Imagine a life where you are continually tormented by an inner dialogue that screams of your worthlessness, your hideous appearance, and your pitiful, meaningless existence. Imagine a life where you mange your day solely around food, either by avoiding it, getting rid of it, or consuming as much of it as you can. Imagine spending your birthday in a psychiatric ward, perhaps too sick and too weak to even stand up on your own. And now imagine that there is a very strong part of you that wants to be worse. This is the horrible trap of an eating disorder.
One of the most difficult aspects of eating disorder treatment is the mind-boggling fact that those suffering would often do almost anything to cling to their disease. As much as part of them wants to be happy and healthy and free from the constant torture, there is another part, often referred to as “the eating disorder self”, that convinces the sufferer that they will be nothing without it. When your eating disorder becomes your identity, medicals markers used to gauge its severity, such as amenorrhea (absence of menses in women), or the body mass index scale, are looked upon as levels of achievement. When you’re trapped in this mindset, worse really does seem better.
Throughout the years that I struggled with anorexia, I used the presence of my period as a way to prove to myself that I was still safe, that I still had weight to lose. Some individuals will stop menstruating fairly quickly after substantial weight loss, others, myself included, can maintain dangerously low weights yet continue to menstruate. I remember my therapist and my doctor both diagnosing me with anorexia nervosa, but I had seen and memorized what the Diagnostic and Statistical Manual of Mental Disorders said about anorexia. I had to lose my period to be “officially” classified. The diagnosis went in my charts nonetheless. Yet, I had this strange longing to fit the bill, to really be able to call myself anorexic, because it meant that at least I was doing something right. If I failed at everything else in life, at least I would master my eating disorder. I would be the best anorexic I could be.
I wanted to be the thinnest in the room, the sickest, and many times over I did hold that title. It became my prize, my sense of accomplishment. I became quite accustomed to the label “skinny, blonde girl.” Anorexia became my identity and when recovery (and the inevitable weight gain) threatened that, I would panic and slip right back into the disordered behaviors. Who would I be without it? I needed this disease to survive, or so my eating disorder constantly told me.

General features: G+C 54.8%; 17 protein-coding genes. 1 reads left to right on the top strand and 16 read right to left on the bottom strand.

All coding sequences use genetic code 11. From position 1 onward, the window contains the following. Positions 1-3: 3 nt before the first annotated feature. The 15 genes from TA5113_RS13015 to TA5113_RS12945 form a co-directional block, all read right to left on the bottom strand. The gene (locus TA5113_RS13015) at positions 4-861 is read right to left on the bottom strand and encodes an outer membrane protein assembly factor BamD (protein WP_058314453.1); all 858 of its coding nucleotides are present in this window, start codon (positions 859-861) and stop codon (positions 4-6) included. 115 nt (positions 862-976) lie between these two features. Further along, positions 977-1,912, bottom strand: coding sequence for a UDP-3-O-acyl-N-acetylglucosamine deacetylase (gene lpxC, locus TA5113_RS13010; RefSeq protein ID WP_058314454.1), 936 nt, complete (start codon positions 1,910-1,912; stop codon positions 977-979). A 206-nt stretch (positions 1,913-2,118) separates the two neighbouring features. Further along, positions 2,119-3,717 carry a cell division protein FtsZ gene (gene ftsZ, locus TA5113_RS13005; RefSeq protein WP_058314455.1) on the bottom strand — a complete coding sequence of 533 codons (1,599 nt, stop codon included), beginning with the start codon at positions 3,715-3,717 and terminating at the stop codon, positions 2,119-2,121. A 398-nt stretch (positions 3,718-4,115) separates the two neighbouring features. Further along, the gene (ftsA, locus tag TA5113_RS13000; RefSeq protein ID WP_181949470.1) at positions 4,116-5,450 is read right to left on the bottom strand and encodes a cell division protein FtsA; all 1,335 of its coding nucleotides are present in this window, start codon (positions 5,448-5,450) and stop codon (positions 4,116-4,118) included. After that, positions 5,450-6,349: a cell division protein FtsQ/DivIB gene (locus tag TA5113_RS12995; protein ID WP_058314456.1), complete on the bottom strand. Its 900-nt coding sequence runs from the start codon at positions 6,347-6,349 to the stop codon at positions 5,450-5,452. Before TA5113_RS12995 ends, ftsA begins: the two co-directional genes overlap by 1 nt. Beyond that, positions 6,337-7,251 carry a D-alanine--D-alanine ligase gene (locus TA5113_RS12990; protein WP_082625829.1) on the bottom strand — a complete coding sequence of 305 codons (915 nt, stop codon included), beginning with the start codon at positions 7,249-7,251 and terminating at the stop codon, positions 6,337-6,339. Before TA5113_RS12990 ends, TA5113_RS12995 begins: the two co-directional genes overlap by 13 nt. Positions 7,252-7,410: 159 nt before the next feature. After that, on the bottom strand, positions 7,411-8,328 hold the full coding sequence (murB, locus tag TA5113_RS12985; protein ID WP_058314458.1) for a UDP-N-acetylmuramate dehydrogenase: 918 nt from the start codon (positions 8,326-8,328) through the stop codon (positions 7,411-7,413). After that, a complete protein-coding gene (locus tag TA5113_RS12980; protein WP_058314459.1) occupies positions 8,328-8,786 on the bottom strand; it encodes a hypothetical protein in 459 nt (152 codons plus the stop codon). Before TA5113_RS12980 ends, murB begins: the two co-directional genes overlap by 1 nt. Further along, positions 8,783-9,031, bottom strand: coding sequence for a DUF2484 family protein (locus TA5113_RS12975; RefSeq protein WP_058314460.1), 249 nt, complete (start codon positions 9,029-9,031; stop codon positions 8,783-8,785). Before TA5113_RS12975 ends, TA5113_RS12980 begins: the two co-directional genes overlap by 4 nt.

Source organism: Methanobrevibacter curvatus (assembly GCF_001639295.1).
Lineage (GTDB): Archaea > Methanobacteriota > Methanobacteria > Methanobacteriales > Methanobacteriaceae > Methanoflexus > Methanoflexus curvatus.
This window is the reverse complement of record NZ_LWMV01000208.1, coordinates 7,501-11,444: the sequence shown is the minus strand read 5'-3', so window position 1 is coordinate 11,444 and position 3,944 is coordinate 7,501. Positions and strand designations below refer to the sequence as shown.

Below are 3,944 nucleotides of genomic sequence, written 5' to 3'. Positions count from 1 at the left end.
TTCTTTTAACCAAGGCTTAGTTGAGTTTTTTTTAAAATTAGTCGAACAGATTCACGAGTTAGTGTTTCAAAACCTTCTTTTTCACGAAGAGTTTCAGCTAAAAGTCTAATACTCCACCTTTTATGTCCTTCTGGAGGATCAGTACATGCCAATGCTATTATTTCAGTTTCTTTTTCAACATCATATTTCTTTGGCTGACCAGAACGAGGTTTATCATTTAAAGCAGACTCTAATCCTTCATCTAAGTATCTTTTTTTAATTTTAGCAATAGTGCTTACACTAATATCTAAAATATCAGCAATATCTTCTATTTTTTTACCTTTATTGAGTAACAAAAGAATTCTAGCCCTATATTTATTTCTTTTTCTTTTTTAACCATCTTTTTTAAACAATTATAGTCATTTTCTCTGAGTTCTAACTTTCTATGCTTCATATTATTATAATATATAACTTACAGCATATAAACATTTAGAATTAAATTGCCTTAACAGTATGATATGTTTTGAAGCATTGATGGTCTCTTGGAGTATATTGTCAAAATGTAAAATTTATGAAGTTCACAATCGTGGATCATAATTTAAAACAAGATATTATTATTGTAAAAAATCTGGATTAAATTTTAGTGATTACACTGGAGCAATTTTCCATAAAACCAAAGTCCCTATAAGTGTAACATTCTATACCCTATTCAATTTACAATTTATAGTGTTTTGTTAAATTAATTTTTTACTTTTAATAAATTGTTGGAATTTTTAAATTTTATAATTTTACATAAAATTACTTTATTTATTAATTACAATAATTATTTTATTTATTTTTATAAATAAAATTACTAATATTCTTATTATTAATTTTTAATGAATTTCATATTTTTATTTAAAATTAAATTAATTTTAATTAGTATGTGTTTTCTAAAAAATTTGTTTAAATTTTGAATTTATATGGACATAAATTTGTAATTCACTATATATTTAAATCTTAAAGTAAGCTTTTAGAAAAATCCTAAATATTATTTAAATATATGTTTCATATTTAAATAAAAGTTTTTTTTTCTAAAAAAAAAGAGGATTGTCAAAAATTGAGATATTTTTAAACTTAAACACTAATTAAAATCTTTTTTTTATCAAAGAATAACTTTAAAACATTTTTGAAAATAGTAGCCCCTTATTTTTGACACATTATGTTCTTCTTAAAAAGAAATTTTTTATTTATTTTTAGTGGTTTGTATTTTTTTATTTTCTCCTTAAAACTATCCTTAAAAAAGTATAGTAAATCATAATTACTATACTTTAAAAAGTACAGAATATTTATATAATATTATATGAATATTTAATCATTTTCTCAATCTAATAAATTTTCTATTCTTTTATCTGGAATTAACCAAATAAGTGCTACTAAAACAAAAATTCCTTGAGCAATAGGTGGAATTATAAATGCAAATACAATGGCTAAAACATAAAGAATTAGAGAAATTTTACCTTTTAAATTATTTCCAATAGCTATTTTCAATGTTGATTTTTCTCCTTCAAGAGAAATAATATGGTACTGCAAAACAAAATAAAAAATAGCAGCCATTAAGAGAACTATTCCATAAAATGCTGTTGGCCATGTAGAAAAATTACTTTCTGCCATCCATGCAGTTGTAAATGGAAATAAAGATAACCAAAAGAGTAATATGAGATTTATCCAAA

It is a very sick way of thinking, I know, but I also know that I was not alone in thinking. I have spent a great deal of time among other eating disordered individuals, and there is a definite cognitive pattern when it comes to symptoms and diagnostic labels. In short, it seems the worse you are, the better you feel. I can’t count how many times I’ve heard people with bulimia wish they had the “control” of their treatment peers with anorexia, and those who compulsively overeat long for the ability to easily purge like those with bulimia. There is an unfortunate perceived hierarchy among patients, with the “purity” and “cleanliness” of anorexia appearing to outrank the “hedonistic” behaviors of bulimia or compulsive eating. But in reality, they are all equally serious, and all deadly. Whether you’re starving or stuffing or purging, your eating disorder is a distraction, a desperate attempt to control the un-controllable.
Eating disorders, in general, are very control-focused. Whether it’s an attempt to control anxiety, or anger, or relationships, they trigger and feed off of the competitive and perfectionist personality traits that many sufferers share. I thought that if more control equaled more medical complications, so be it. But the crux of the matter is that sufferers inevitably reach a point, often quite quickly, where the lotus of control shifts completely out of their hands, and into the hands of the eating disorder.
It’s too hard to battle an eating disorder alone. Reaching out is the first step in successful recovery. Share your secret with a trusted friend or family member. Even that act of sharing a secret can often relieve some of the pain. Seek professional help. There are people who have been in your shoes and are willing to guide you out of the darkness. Hope is real. Recovery is real.
© Copyright 2011 by By Josie Tuttle, MA, therapist in Beverly Hills, California. All Rights Reserved. Permission to publish granted to GoodTherapy.org.
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